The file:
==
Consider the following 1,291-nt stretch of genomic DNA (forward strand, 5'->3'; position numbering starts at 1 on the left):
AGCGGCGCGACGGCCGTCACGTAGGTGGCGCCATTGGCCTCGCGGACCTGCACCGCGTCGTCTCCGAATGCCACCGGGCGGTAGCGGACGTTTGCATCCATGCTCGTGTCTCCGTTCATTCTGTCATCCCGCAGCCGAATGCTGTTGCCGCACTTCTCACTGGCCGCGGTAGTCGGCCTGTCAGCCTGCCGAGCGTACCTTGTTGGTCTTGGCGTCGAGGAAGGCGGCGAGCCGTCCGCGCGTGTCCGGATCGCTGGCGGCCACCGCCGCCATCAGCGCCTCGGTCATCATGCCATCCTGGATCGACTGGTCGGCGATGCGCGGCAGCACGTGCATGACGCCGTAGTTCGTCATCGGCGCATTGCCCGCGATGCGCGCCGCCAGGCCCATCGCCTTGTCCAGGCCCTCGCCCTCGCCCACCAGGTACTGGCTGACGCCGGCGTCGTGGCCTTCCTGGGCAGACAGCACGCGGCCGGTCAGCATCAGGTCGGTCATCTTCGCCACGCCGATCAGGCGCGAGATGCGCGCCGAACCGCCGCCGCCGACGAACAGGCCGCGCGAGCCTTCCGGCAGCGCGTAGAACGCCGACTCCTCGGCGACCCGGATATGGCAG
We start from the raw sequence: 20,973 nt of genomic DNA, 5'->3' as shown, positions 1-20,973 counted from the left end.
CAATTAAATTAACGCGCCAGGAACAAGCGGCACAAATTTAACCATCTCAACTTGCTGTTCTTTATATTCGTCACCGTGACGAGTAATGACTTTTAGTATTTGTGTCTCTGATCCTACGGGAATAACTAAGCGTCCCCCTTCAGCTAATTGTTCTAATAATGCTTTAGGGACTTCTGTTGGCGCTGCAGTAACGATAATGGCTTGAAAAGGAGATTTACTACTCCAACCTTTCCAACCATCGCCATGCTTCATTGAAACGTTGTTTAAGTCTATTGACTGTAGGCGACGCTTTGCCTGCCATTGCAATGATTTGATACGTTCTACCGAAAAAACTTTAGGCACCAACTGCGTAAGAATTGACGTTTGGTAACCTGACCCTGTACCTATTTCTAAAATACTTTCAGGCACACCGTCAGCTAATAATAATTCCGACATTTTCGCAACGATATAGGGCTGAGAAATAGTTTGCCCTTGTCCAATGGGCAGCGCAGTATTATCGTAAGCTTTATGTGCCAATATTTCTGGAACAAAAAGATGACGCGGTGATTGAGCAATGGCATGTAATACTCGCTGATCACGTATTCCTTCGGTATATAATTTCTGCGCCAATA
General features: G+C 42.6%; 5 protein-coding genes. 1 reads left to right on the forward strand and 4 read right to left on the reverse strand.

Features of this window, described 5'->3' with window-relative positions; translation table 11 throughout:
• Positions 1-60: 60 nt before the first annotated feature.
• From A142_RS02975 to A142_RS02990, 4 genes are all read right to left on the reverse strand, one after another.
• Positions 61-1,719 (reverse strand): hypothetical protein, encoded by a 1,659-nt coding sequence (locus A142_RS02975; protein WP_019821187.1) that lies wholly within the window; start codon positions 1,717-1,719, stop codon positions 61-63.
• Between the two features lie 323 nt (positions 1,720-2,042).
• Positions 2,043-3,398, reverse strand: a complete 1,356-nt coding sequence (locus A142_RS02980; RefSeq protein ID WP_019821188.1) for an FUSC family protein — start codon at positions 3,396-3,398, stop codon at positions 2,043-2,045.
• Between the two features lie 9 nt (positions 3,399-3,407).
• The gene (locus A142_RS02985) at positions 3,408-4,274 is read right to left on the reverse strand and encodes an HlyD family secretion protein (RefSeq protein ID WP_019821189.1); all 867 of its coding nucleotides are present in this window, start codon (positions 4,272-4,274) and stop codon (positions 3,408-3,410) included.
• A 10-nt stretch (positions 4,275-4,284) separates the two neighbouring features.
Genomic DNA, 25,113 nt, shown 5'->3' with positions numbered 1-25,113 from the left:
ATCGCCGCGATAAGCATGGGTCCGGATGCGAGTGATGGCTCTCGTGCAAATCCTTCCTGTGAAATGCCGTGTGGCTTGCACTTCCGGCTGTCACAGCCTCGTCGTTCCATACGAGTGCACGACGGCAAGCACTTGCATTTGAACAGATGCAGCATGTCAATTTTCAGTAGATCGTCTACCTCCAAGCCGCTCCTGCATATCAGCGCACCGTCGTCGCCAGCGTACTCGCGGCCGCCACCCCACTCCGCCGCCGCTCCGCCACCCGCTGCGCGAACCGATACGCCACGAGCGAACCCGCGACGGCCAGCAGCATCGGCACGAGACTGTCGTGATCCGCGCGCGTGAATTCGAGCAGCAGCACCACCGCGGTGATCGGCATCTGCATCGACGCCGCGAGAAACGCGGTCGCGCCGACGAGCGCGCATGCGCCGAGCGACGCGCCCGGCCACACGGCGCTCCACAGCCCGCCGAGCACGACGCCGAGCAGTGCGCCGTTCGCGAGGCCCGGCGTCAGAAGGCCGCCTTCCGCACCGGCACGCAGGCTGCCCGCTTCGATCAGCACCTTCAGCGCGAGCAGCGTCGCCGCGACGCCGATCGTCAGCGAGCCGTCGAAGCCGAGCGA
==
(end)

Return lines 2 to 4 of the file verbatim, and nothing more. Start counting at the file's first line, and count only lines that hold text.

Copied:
AGCGGCGCGACGGCCGTCACGTAGGTGGCGCCATTGGCCTCGCGGACCTGCACCGCGTCGTCTCCGAATGCCACCGGGCGGTAGCGGACGTTTGCATCCATGCTCGTGTCTCCGTTCATTCTGTCATCCCGCAGCCGAATGCTGTTGCCGCACTTCTCACTGGCCGCGGTAGTCGGCCTGTCAGCCTGCCGAGCGTACCTTGTTGGTCTTGGCGTCGAGGAAGGCGGCGAGCCGTCCGCGCGTGTCCGGATCGCTGGCGGCCACCGCCGCCATCAGCGCCTCGGTCATCATGCCATCCTGGATCGACTGGTCGGCGATGCGCGGCAGCACGTGCATGACGCCGTAGTTCGTCATCGGCGCATTGCCCGCGATGCGCGCCGCCAGGCCCATCGCCTTGTCCAGGCCCTCGCCCTCGCCCACCAGGTACTGGCTGACGCCGGCGTCGTGGCCTTCCTGGGCAGACAGCACGCGGCCGGTCAGCATCAGGTCGGTCATCTTCGCCACGCCGATCAGGCGCGAGATGCGCGCCGAACCGCCGCCGCCGACGAACAGGCCGCGCGAGCCTTCCGGCAGCGCGTAGAACGCCGACTCCTCGGCGACCCGGATATGGCAG
We start from the raw sequence: 20,973 nt of genomic DNA, 5'->3' as shown, positions 1-20,973 counted from the left end.
CAATTAAATTAACGCGCCAGGAACAAGCGGCACAAATTTAACCATCTCAACTTGCTGTTCTTTATATTCGTCACCGTGACGAGTAATGACTTTTAGTATTTGTGTCTCTGATCCTACGGGAATAACTAAGCGTCCCCCTTCAGCTAATTGTTCTAATAATGCTTTAGGGACTTCTGTTGGCGCTGCAGTAACGATAATGGCTTGAAAAGGAGATTTACTACTCCAACCTTTCCAACCATCGCCATGCTTCATTGAAACGTTGTTTAAGTCTATTGACTGTAGGCGACGCTTTGCCTGCCATTGCAATGATTTGATACGTTCTACCGAAAAAACTTTAGGCACCAACTGCGTAAGAATTGACGTTTGGTAACCTGACCCTGTACCTATTTCTAAAATACTTTCAGGCACACCGTCAGCTAATAATAATTCCGACATTTTCGCAACGATATAGGGCTGAGAAATAGTTTGCCCTTGTCCAATGGGCAGCGCAGTATTATCGTAAGCTTTATGTGCCAATATTTCTGGAACAAAAAGATGACGCGGTGATTGAGCAATGGCATGTAATACTCGCTGATCACGTATTCCTTCGGTATATAATTTCTGCGCCAATA